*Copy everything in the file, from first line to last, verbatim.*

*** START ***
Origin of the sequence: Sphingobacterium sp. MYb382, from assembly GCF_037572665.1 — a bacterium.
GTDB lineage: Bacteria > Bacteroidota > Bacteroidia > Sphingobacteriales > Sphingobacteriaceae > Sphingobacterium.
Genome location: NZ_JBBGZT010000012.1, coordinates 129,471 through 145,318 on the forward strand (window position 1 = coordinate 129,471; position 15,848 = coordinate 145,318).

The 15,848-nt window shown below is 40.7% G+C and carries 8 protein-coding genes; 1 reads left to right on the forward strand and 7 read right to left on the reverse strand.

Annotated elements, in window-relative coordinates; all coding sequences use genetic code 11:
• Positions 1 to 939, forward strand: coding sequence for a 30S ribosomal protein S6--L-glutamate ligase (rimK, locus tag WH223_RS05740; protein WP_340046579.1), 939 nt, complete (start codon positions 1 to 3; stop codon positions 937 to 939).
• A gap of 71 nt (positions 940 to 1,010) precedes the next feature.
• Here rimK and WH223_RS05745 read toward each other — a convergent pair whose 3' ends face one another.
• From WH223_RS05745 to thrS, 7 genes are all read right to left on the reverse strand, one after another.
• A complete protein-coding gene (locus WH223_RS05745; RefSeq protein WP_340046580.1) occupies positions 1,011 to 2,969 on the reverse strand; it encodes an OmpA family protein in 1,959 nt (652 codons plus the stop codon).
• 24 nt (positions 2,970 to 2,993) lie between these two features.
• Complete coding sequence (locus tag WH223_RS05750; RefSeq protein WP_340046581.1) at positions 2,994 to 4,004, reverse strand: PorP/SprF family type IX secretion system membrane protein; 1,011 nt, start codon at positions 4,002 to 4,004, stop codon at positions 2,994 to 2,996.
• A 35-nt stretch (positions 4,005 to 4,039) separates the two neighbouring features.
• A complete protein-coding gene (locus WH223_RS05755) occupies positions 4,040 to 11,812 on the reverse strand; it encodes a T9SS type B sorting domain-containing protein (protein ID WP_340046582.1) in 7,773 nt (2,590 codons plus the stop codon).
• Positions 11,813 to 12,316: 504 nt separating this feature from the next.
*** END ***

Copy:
Origin of the sequence: Sphingobacterium sp. MYb382, from assembly GCF_037572665.1 — a bacterium.
GTDB lineage: Bacteria > Bacteroidota > Bacteroidia > Sphingobacteriales > Sphingobacteriaceae > Sphingobacterium.
Genome location: NZ_JBBGZT010000012.1, coordinates 129,471 through 145,318 on the forward strand (window position 1 = coordinate 129,471; position 15,848 = coordinate 145,318).

The 15,848-nt window shown below is 40.7% G+C and carries 8 protein-coding genes; 1 reads left to right on the forward strand and 7 read right to left on the reverse strand.

Annotated elements, in window-relative coordinates; all coding sequences use genetic code 11:
• Positions 1 to 939, forward strand: coding sequence for a 30S ribosomal protein S6--L-glutamate ligase (rimK, locus tag WH223_RS05740; protein WP_340046579.1), 939 nt, complete (start codon positions 1 to 3; stop codon positions 937 to 939).
• A gap of 71 nt (positions 940 to 1,010) precedes the next feature.
• Here rimK and WH223_RS05745 read toward each other — a convergent pair whose 3' ends face one another.
• From WH223_RS05745 to thrS, 7 genes are all read right to left on the reverse strand, one after another.
• A complete protein-coding gene (locus WH223_RS05745; RefSeq protein WP_340046580.1) occupies positions 1,011 to 2,969 on the reverse strand; it encodes an OmpA family protein in 1,959 nt (652 codons plus the stop codon).
• 24 nt (positions 2,970 to 2,993) lie between these two features.
• Complete coding sequence (locus tag WH223_RS05750; RefSeq protein WP_340046581.1) at positions 2,994 to 4,004, reverse strand: PorP/SprF family type IX secretion system membrane protein; 1,011 nt, start codon at positions 4,002 to 4,004, stop codon at positions 2,994 to 2,996.
• A 35-nt stretch (positions 4,005 to 4,039) separates the two neighbouring features.
• A complete protein-coding gene (locus WH223_RS05755) occupies positions 4,040 to 11,812 on the reverse strand; it encodes a T9SS type B sorting domain-containing protein (protein ID WP_340046582.1) in 7,773 nt (2,590 codons plus the stop codon).
• Positions 11,813 to 12,316: 504 nt separating this feature from the next.